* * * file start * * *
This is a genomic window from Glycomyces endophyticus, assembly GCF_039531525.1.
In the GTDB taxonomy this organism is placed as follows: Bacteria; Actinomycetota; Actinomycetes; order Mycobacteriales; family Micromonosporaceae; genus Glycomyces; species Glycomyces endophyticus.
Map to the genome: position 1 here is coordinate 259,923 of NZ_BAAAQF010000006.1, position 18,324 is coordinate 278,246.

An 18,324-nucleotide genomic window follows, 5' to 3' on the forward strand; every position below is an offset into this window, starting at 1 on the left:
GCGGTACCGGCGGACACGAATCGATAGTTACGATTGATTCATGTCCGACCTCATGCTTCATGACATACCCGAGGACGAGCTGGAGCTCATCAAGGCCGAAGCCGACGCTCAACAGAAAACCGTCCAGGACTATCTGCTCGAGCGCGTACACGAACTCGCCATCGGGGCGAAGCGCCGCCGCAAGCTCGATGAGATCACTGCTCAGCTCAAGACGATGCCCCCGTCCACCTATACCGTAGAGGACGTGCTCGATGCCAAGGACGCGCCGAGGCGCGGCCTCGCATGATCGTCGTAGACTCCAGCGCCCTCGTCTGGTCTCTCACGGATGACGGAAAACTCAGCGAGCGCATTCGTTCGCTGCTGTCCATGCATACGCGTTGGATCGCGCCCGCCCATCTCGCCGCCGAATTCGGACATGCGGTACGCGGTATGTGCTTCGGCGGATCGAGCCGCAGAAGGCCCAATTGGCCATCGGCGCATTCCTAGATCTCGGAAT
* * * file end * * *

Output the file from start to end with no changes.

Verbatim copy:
This is a genomic window from Glycomyces endophyticus, assembly GCF_039531525.1.
In the GTDB taxonomy this organism is placed as follows: Bacteria; Actinomycetota; Actinomycetes; order Mycobacteriales; family Micromonosporaceae; genus Glycomyces; species Glycomyces endophyticus.
Map to the genome: position 1 here is coordinate 259,923 of NZ_BAAAQF010000006.1, position 18,324 is coordinate 278,246.

An 18,324-nucleotide genomic window follows, 5' to 3' on the forward strand; every position below is an offset into this window, starting at 1 on the left:
GCGGTACCGGCGGACACGAATCGATAGTTACGATTGATTCATGTCCGACCTCATGCTTCATGACATACCCGAGGACGAGCTGGAGCTCATCAAGGCCGAAGCCGACGCTCAACAGAAAACCGTCCAGGACTATCTGCTCGAGCGCGTACACGAACTCGCCATCGGGGCGAAGCGCCGCCGCAAGCTCGATGAGATCACTGCTCAGCTCAAGACGATGCCCCCGTCCACCTATACCGTAGAGGACGTGCTCGATGCCAAGGACGCGCCGAGGCGCGGCCTCGCATGATCGTCGTAGACTCCAGCGCCCTCGTCTGGTCTCTCACGGATGACGGAAAACTCAGCGAGCGCATTCGTTCGCTGCTGTCCATGCATACGCGTTGGATCGCGCCCGCCCATCTCGCCGCCGAATTCGGACATGCGGTACGCGGTATGTGCTTCGGCGGATCGAGCCGCAGAAGGCCCAATTGGCCATCGGCGCATTCCTAGATCTCGGAAT